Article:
“This could have been a sombre, straight documentary, but it feels fitting that it is playful and, for much of it, a lot of fun”


Delia Derbyshire: The Myths and the Legendary Tapes, BBC Four

“A loving, almost dreamy paean to the woman who started her career as an assistant in the BBC’s Radiophonic Workshop and became a pioneer of electronic music as we know it today. Much like Derbyshire’s sounds, the film, made by and starring the Doc Martin actress Caroline Catz, had a trippy, hallucinatory feel as we saw snapshots of her life, the sexism she endured and her experimentation with magnetic tape, bottles and lampshades to create new sounds.”
Carol Midgley, The Times

“This could have been a sombre, straight documentary, but it feels fitting that it is playful and, for much of it, a lot of fun. Even a scene in which Derbyshire wrestles with her demons has her conversing with paintings of Ada Lovelace and Mary Wollstonecraft. It ends with the imaginary voice of Derbyshire dismantling her own obituary, point by point, playfully sparring with the myths that had built up around her life. “Golly, am I glad I came back,” she says. “Otherwise, who designs the myths?””
Rebecca Nicholson, The Guardian

“Full disclosure: I have no real fond memories of Roger Hargreaves’ globally beloved characters, the Mr Men. A deprived childhood? Perhaps, and I was definitely not the target audience for 50 Years of Mr Men with Matt Lucas. But then stripped of its nostalgia value, would the Channel 4 documentary still engage Mr Couldn’t Care Less?”
Gerard Gilbert, The i

“Matt read a story to primary school pupils and met some of the artists behind the books. He learned about merchandise. But really, he was here to dress up as the characters. Getting ready to be Little Miss Sunshine, he practised her walk — ‘a bit like Cliff Richard would do, if he was coming on to sing Congratulations’. There’s nothing more sunshiney than a Eurovision hit.”
Christopher Stevens, Daily Mail

“Some viewers seem to loathe Emily Mortimer’s adaptation of The Pursuit of Love even more than Uncle Matthew (Dominic West) hates foreigners. What can I say? Many of the things people complain about — its louche glam rock, its in-your-faceness — are precisely what I like about it. Granted, I’m not a devotee of Nancy Mitford’s book, which probably helps. And as I wrote last week, it is very pleased with itself. Its snapshot, shorthand style is often like storytelling via trendy flash cards.”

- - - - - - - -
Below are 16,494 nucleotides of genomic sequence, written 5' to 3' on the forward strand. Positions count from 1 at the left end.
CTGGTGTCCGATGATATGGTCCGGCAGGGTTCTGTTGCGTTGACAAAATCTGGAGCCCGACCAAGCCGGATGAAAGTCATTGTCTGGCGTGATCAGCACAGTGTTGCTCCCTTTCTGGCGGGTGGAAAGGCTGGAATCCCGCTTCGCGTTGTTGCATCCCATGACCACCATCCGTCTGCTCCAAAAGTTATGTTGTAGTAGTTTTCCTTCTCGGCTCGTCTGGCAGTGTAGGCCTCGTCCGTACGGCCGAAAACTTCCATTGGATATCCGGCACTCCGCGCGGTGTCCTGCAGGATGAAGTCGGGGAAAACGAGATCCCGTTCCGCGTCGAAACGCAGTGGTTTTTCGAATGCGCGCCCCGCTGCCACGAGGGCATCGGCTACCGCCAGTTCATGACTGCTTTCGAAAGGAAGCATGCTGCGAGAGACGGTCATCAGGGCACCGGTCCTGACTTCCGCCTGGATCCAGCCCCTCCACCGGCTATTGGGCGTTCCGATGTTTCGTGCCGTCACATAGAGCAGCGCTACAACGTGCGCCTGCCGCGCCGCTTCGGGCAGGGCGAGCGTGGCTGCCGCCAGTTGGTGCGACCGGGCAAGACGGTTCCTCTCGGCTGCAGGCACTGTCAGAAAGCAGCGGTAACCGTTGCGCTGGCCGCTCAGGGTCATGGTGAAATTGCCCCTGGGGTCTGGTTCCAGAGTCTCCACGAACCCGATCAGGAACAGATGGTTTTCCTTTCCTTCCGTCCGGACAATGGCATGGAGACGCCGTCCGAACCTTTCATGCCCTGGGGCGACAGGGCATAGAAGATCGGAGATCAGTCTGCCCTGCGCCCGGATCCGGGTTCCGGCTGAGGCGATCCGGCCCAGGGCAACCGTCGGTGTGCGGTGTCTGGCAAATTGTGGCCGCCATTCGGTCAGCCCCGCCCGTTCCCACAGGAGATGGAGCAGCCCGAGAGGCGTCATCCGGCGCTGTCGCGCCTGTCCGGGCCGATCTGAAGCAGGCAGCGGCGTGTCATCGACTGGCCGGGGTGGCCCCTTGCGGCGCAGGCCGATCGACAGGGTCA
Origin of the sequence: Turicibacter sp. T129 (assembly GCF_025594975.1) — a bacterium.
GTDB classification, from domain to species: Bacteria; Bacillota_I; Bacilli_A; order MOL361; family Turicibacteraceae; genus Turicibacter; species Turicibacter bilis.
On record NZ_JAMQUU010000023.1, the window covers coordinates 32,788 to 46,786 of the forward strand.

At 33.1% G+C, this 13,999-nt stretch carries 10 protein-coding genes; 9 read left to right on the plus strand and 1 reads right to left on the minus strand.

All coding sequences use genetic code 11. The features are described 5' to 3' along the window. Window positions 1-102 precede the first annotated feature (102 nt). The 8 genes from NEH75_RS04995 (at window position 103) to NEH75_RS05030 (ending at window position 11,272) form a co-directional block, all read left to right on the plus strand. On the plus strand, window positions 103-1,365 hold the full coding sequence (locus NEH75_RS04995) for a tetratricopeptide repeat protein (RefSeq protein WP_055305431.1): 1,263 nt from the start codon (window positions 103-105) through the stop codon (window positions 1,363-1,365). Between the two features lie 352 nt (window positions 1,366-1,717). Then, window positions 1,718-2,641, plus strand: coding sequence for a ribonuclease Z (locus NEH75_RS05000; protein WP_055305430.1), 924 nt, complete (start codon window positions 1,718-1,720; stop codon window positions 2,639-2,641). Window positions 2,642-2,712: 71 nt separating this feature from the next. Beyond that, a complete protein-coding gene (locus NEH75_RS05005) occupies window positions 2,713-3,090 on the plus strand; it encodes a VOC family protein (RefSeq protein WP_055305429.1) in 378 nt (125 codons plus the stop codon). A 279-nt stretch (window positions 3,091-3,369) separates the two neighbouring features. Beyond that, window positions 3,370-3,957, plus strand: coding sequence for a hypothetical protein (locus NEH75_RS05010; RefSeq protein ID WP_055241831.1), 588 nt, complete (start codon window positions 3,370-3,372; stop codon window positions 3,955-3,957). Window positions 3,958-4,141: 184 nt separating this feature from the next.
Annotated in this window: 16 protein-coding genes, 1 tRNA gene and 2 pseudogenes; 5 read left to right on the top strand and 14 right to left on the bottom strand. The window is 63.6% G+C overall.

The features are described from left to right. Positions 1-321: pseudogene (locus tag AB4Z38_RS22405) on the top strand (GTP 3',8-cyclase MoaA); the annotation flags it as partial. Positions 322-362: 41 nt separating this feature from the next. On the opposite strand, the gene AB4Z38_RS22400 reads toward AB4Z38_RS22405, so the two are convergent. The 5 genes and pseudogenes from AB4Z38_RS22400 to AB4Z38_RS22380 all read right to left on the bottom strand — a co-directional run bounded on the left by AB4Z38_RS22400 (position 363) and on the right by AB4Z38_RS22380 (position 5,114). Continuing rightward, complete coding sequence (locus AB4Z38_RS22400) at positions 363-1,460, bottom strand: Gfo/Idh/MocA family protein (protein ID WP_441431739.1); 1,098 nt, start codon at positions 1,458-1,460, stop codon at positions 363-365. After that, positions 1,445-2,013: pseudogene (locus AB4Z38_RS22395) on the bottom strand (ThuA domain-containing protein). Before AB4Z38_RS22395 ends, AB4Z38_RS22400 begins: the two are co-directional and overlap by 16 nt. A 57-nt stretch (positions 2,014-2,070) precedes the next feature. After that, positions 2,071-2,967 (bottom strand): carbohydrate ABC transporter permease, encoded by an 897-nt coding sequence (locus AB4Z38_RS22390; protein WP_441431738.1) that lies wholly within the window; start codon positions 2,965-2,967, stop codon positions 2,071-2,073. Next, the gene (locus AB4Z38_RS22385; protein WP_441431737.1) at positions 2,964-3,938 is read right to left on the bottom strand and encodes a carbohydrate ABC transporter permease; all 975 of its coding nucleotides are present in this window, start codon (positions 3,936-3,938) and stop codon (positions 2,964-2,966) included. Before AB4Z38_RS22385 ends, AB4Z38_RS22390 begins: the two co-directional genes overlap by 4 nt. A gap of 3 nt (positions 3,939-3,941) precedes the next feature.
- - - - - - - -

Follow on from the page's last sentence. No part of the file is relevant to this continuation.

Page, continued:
Carol Midgley, The Times

“Writer and director Emily Mortimer (who also co-stars as Uncle Matthew’s frightful sister-in-law, ‘The Bolter’) clearly realises the story is shallow and irrelevant. In the hope of making it seem timeless, she flings in scenes from other eras, with a pop soundtrack. Andrew Scott, as the flamboyant Lord Merlin, painted his face with glitter and danced to T. Rex. Linda went nightclubbing under a 1970s mirrorball as Bryan Ferry crooned The In Crowd. If you were having trouble believing in the characters, or caring what happened to them, those misfitting musical interludes made it even harder.”
Christopher Stevens, Daily Mail

“The second episode was a big improvement on the first, mostly because Lily James is much better at being sad than being funny. As Linda Radlett – the mesmeric, exasperating star of Nancy Mitford’s tragi-comic satire of interwar English aristocracy – she displays a passionate artistic commitment to breathless, unvarying chirpiness, which deflated the otherwise excellent first hour of Emily Mortimer’s new adaptation. But her obvious fakeness became instantly less irritating when obviously fake, which it was throughout this middle episode, in which Linda wafted her way miserably through two disappointing marriages, “fritter[ing] away years of her youth with nothing whatsoever to show for them”.
Susannah Goldsbrough, Telegraph